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[most to the security of mankind, by removing one murderer from the earth, and setting a dreadful example to deter others; so that even this grand instance, proceeds upon other principles than those of retaliation.

We may remark that it was once attempted to introduce into England the law of retaliation, as a punishment for such only as preferred malicious accusations against others; it being enacted by stat. 37 Edw. III. c. 18, that such as preferred any suggestions to the king's great council, should put in sureties of taliation; that is, to incur the same pain that the other should have had, in case the suggestions were found untrue. But, after one year's experience, this punishment of taliation was rejected; and imprisonment adopted in its stead (m).

But though from what has been said, it appears that there cannot be any regular or determinate method of rating the quantity of punishment for crimes by any one uniform rule; but they must be referred to the will and discretion of the legislative power; yet there are some general principles, drawn from the nature and circumstances of the crime, that may be of some assistance in allotting to it an adequate punishment.

As, first, with regard to the object of it; for the greater and more exalted the object of an injury is, the more care should be taken to prevent that injury; and of course, under this aggravation, the punishment should be more severe.] Therefore treason, in conspiring the death of the sovereign, is made punishable with death, which is all that can be inflicted should any private subject be actually killed; and yet, generally, a design to transgress is not so flagrant an enormity as the actual completion of that design. [For evil, the nearer we approach it, is the more disagreeable and shocking : so that it requires more obstinacy in wickedness to perpetrate an unlawful action, than barely to entertain the thought of it. And it is an

(m) Stat. 38 Edw. 3, c. 9.

[encouragement to repentance and remorse, that it is never too late to retract; and that if a man stops even at the last stage of any crime, it is better for him than if he proceeds:] for which reason an attempt to commit an offence, is in general less penal than its actual perpetration. But in the case of a treasonable conspiracy, the object whereof is the sovereign, the bare intention, where there is any overt act, that is, anything in the conduct of the parties to prove that it was entertained by them, will deserve the highest degree of severity; not because the intention is equivalent to the act itself, but because the greatest rigour is no more than adequate to a treasonable purpose of the heart, and there is no greater left to inflict upon the actual execution itself(o).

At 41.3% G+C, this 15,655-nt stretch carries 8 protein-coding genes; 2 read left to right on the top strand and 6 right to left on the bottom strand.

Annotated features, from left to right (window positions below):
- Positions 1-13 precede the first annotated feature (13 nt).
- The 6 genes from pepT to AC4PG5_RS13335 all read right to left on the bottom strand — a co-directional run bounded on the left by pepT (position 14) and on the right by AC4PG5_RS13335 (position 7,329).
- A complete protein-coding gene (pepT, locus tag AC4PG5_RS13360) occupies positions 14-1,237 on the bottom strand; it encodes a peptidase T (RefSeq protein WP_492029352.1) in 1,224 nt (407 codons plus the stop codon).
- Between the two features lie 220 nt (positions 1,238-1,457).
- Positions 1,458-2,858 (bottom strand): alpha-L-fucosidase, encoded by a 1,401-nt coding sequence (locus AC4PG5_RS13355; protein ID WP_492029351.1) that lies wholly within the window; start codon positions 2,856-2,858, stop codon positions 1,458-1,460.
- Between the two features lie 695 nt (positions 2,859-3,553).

Again: the violence of passion or temptation may sometimes alleviate a crime; as theft in case of hunger is far more worthy of compassion than when committed through avarice, or to supply one in luxurious excesses. To kill a man upon sudden and violent resentment, is less penal than upon cool deliberate malice. The age, education, and character of the offender ; the repetition, (or otherwise,) of the offence; the time, the place, the company wherein it was committed-all these, and a thousand other incidents, may aggravate or extenuate the crime (p).

[Further: as punishments are chiefly intended for the prevention of future crimes, it is but reasonable that among crimes of different natures, those should be most severely punished which are the most destructive of the public safety and happiness (1). And among crimes of an equal malignity, those which a man has the most (0) 4 BI. Com. 15.

“ of wine, in the morning, pub(P) Thus Demosthenes (in his licly before strangers, as well as oration against Midias) finely works “ citizens; and that in the temple, up the aggravation of the insults “ whither the duty of my office he had received:-"I was abused," called me.” says he," by my enemy in cold (2) Beccar, c. 6. “ blood, ont of malice, not by heat VOL. IV.

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[frequent and easy opportunities of committing ; which cannot be so easily guarded against as others; and which, therefore, the offender has the strongest inducement to commit, according to what Cicero observes, ea sunt animadvertenda peccata maximè, quæ difficillimè præcaventur(r).]

Hence it is, that to steal a handkerchief or other trifle privately from the person of another has always been dealt with more severely than a more open theft, though of much greater value,-as of a load of corn, standing in a field (s). [And in the Isle of Man this rule was formerly carried so far, that to take away an ox or an ass was there no felony, but a trespass ; because of the difficulty, in the little territory, to conceal them or carry them off; but to steal a pig or a fowl, (which is easily done,) was a capital crime, and the offender punishable with death (t).